“Mind you, I still think I should have one more game to my name. Once when I was captain I stood in for one of the lads who fell ill but wasn’t put down on the team sheet, so in my own mind I should still be in the record book level pegging on appearances but I won’t argue.
“Andy was a fine player, he won the match play twice, beating me in one of the finals. I’m way behind some of the guys from Silloth like Gary Winter and John Longcake – John is arguably the best golfer Cumbria has ever produced winning British championships. He’s still going strong now.”
If you could have just one treasured memory what would it be? – “Well, winning the county stroke play championship on my own course at Seascale was particularly memorable, it cost me money mind. I said ‘everybody have a drink on me’. I got a £25 voucher for winning it and the drink bill was about £40.”
Eric can count the number of holes in one on more than one hand. I suppose it’s what all weekend golfers dream about.
Getting six or seven holes in one, three of them notably in championships, was a terrific achievement but it did hit Mr Gulliksen’s pocket. “I had one in a match play final at Workington, holing in one at the 7th in the morning and at that point there was a crowd of about 60 people followers. The lot of ‘em disappeared into the bar, again I had to fork out.
“It cost me quite a lot of money,” he quipped. Seriously, Eric reckons that to be a good competition golfer you have to be a bit selfish and self-confidence counts a lot.
“When I won one of the county championships I knew I was going to win. I was up against Andy Morrison. Anne said ‘he’s one ahead of you know’...I said ‘let him worry about that. I knew I was going to win and I finished birdie to win.
“What I mean is that you have to be single minded. Golf isn’t physically hard but it’s mentally tough – trying to overcome your opponents with your own mind, ” said the man who became county captain in ‘90-91 and turned down the chance to become a professional at the age of 21. “The pro game then wasn’t as it is now,” he explained.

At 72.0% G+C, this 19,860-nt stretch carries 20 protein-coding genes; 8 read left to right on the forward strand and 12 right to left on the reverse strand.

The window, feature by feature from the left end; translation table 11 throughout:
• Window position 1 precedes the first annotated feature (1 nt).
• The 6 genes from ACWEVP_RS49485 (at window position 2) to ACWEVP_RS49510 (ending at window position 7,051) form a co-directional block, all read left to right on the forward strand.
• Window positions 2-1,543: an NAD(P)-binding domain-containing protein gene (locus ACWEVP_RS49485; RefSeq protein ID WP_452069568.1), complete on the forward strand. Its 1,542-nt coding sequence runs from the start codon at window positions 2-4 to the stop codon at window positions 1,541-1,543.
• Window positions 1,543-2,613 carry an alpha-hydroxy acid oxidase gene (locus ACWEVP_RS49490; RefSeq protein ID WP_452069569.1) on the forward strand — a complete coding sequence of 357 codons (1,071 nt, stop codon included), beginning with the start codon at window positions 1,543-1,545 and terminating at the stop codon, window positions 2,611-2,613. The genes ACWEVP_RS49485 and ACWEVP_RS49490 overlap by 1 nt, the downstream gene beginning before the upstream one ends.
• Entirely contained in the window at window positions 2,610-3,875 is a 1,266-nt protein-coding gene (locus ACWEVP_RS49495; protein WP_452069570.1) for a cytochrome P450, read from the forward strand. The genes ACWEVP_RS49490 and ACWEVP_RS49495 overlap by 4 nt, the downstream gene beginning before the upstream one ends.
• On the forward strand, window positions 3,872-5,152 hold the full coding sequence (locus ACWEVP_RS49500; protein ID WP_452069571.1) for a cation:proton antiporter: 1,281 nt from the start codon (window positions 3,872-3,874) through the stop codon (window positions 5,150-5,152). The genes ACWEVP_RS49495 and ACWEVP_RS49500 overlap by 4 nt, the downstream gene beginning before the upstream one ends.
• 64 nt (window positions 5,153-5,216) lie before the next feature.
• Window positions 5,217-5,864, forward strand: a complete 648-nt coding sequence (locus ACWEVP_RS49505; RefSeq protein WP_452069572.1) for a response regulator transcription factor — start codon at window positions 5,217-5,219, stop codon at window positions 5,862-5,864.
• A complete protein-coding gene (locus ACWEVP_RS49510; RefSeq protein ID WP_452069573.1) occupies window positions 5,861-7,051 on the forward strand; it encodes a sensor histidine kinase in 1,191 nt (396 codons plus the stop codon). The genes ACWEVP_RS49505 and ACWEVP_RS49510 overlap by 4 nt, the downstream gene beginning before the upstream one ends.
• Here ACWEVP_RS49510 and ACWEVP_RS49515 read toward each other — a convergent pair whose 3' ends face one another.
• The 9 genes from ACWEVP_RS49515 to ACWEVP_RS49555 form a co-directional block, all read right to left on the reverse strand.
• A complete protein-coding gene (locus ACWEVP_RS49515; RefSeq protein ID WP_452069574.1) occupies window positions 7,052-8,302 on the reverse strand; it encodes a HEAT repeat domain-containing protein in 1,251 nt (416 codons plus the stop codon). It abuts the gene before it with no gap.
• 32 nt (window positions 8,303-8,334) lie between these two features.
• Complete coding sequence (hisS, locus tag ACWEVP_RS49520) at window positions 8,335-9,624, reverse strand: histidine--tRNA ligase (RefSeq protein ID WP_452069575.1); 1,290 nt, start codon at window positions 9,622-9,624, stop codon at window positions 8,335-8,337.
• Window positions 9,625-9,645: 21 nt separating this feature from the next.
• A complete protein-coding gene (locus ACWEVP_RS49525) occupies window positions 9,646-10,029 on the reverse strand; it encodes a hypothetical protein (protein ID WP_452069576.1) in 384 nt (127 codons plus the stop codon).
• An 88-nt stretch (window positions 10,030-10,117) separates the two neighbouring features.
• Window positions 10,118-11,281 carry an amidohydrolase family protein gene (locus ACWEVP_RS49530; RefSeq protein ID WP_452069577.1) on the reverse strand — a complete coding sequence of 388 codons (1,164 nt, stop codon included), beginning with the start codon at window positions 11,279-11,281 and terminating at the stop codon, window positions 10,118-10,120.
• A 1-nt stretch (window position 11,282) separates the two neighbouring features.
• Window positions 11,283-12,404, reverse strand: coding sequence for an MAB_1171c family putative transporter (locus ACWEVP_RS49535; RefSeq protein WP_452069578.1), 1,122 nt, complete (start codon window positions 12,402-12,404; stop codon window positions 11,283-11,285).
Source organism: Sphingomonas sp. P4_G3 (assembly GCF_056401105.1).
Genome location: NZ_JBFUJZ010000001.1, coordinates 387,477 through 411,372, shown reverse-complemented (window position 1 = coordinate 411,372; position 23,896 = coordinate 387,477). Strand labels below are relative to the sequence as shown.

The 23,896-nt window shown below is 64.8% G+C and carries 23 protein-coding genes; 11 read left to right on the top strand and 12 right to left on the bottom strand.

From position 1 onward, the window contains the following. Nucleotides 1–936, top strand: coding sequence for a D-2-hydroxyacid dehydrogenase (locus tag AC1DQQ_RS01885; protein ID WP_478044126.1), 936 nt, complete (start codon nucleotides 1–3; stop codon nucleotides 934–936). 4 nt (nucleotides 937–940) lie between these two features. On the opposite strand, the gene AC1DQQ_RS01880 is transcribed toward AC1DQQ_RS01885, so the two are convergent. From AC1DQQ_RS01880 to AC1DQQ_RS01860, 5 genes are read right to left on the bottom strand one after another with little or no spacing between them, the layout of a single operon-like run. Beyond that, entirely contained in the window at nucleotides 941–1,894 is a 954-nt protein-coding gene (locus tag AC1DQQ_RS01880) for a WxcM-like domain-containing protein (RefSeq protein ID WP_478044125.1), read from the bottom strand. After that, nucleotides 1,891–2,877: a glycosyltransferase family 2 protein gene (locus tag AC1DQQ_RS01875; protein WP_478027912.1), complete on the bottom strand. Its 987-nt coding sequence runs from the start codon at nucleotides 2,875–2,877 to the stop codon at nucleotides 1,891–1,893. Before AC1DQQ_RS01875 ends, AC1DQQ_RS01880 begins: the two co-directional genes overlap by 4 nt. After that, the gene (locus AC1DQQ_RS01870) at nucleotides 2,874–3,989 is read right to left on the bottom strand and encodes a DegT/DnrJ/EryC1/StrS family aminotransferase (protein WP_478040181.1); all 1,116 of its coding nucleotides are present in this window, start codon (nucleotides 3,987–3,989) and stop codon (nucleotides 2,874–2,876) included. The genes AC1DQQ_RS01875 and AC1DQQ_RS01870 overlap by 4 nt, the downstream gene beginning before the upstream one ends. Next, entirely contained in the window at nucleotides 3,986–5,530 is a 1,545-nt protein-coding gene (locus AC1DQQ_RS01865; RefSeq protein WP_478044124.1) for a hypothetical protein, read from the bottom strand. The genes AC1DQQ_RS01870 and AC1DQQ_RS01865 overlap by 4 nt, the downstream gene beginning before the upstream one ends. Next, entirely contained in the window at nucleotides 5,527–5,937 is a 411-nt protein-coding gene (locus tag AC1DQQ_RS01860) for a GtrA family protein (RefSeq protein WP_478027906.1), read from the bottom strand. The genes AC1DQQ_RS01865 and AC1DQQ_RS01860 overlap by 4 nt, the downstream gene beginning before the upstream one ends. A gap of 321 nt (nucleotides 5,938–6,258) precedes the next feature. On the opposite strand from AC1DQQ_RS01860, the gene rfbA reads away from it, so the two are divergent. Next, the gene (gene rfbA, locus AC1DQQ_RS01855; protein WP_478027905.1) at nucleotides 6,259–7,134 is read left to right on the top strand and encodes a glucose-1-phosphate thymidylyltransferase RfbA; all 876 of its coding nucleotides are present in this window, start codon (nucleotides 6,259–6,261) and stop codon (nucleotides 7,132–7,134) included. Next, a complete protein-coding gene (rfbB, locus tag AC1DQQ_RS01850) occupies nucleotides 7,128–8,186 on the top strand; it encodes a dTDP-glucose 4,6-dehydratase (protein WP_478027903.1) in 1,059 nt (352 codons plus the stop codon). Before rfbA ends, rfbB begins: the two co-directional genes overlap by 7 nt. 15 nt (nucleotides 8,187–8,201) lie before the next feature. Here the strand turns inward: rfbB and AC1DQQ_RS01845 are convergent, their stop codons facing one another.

Just how important is a caddy bearing in mind all the recent fuss over Steve Williams? “The golfer’s got to do it but a good caddy backs you up and makes your mind up on a lot of occasions as to which club to hit with. He’s got to drive you on mentally.
“If it’s a good caddy he or she can actually make the difference between winning and losing a title.”
Anne Gulliksen definitely helped a lot until that fateful day.
What about handicaps? -“It’s an obsession. The lower handicap the more obsessed you get. I played off scratch (zero) for quite a number of years; scratch now is not as difficult to get as it was in those days. Once you get to scratch you go the other way, plus one, plus two, plus three; there are golfers now off plus four. ‘Golf Monthly’ used to print a list of every scratch player in the country, I was one of them, maybe only a couple of us Cumbrians.”
And the best golfer in your lifetime? “The best this county has produced as far as I’m concerned is probably John Longcake, from Silloth. His dad was good as well, he won the county championship about five times.
“However, the best golfer I ever played with was a Yorkshire guy, Rodney Foster in the early 70s; Rodney was a Walker Cup player and magnificent. I was renowned as quite a long hitter but Rodney could just do what he wanted.
“Tony Jacklin always inspired you, Sevo Ballesteros as well but everybody wanted to be Arnold Palmer.”
Does practice make you perfect? “Probably, I was a bit more fortunate being quite natural early on. My St Bees mate Ken (Richardson) used to practise hitting ball after ball. As I say competitive golf is really a selfish single minded game. Every Sunday I was to play 36 holes from eight o’clock in the morning and back home nine at night
Eric fitted it all in with a top job at Marchon, working there over 38 years – rising to civil engineering manager after starting as an apprentice